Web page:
Getting a quote, mention, or even a whole article in a popular consumer fitness magazine is a major goal for lots of fit pros. Unless you know how the magazine industry works, achieving it can feel like an uphill struggle. The great news is that there are plenty of tips, tricks and shortcuts. You just have to know who to talk to and where to look. Try these top tips and see your name in print!
Identify Your Targets
There are dozens of fitness and sport magazines. Do you want to get a mention in a sport-specific magazine, or a more generic one? Which audience do you want to reach: women only, trained individuals, first timers? Are consumer magazines your goal, or industry and trade publications? Get a shortlist together.
Read and Reread
You must read the publications thoroughly. This will give you a good understanding of the typical editorial content, the writers and the audience. Pay attention to the adverts, too, as they will have a large impact on the type of topics covered in the editorial. Nothing will make an Editor hit “delete” faster than an email proposing an article they’ve recently covered.
Come up with a Stunning Idea
You need to demonstrate exactly why the commissioning Editor would ask you to write this particular article. Why are you the only person who could possibly write about this topic, from this angle? Why wouldn’t the magazine ask an inhouse writer to cover it?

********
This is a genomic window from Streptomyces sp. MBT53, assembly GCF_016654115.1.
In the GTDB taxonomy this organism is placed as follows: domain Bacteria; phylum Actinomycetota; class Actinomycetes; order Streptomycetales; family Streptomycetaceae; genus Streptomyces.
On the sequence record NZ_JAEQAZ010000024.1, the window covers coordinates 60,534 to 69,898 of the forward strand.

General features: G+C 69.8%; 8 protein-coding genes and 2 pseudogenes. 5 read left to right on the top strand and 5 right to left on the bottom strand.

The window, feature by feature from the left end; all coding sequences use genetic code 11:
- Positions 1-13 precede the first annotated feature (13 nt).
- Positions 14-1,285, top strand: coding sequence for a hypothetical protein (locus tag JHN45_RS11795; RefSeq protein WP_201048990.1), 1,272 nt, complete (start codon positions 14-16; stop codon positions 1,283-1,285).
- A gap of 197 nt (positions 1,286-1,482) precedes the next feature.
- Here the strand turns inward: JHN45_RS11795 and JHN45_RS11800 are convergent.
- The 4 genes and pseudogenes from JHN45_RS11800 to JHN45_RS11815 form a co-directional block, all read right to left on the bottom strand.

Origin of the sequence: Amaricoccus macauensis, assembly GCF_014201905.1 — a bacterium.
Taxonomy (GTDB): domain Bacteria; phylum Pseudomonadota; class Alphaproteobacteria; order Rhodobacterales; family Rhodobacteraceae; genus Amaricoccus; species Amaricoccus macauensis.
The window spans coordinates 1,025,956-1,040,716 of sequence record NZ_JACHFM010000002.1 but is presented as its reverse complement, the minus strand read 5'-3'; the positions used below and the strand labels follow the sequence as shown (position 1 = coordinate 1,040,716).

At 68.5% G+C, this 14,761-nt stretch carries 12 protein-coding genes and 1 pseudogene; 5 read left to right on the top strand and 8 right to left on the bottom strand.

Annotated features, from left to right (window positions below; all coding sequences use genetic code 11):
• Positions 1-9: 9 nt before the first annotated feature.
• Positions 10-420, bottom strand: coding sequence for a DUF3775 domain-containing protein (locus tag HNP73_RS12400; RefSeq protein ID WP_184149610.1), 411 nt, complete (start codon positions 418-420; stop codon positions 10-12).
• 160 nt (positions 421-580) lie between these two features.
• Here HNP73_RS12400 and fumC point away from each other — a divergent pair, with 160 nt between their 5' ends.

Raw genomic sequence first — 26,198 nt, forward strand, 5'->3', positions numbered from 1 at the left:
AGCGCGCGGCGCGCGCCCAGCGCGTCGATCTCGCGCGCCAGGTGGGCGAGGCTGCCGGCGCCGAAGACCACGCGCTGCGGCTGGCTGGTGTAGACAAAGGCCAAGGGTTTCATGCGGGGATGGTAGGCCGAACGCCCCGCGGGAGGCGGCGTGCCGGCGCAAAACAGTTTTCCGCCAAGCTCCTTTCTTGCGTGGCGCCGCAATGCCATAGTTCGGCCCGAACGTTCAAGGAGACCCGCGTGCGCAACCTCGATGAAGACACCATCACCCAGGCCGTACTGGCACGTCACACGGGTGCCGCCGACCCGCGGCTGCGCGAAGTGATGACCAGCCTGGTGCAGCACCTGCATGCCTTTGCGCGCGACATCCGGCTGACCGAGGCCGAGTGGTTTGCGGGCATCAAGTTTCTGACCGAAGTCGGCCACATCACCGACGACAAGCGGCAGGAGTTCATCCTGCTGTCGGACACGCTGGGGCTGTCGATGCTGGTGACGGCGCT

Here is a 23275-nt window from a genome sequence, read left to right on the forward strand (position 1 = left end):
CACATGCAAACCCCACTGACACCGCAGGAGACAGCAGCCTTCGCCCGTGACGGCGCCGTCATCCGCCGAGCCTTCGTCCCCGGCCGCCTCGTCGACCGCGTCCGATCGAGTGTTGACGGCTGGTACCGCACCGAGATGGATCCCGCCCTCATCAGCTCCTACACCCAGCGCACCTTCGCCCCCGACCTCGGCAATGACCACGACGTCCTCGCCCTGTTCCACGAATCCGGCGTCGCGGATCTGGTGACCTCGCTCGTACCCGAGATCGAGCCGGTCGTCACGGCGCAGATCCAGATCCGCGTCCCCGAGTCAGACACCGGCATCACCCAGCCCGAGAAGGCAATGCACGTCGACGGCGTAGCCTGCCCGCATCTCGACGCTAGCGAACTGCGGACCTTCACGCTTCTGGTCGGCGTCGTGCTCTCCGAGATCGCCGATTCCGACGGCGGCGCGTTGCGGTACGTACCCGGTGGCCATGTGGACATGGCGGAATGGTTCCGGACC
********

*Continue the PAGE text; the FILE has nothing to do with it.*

Write Your Pitch
You’ll need to find out who the commissioning Editor is (this should be easy to discover) before emailing a pitch. In your pitch, outline the article, what it will cover and why readers will love it. Give a short paragraph introducing yourself, demonstrating your experience and your suitability.
Contact Freelance Journalists
Of course, you don’t have to write an entire article in a magazine to get your name and company mentioned. You can provide expert comment or quotes for an article being written by a freelance journalist in the sector. So, how can you become a trusted go-to fit pro which freelance fitness journalists will flock to every time they have a deadline?
Network Online and Offline
Go to networking events where freelance journalists are likely to be: conferences, trade shows and events in your sector. If they’re any good at their job, they’ll be there. Search for them on Twitter (here’s an inside tip: use the hashtag #journorequest to find journalists looking for help with articles), Facebook or via their websites and blogs. And ask around: do you know any fit pros who have been quoted in articles? Ask who the writer was, then send an email introducing yourself. Keep it brief, polite and to the point, and you’re likely to be someone the journalist will want to use. Use journalism databases Online resources like Gorkana and Responsesource exist to hook journalists up with PRs and people wanting to get their name, brand and product heard. Use these online resources to be at the front of the queue when sport and fitness journalists fire off an SOS into the ether.
It goes without saying that you’ll need to demonstrate that you can write or speak eloquently and with real knowledge about your specialism. After all, there are a lot of fit pros vying for magazine space. Make sure you’re the one they want to come back to every time.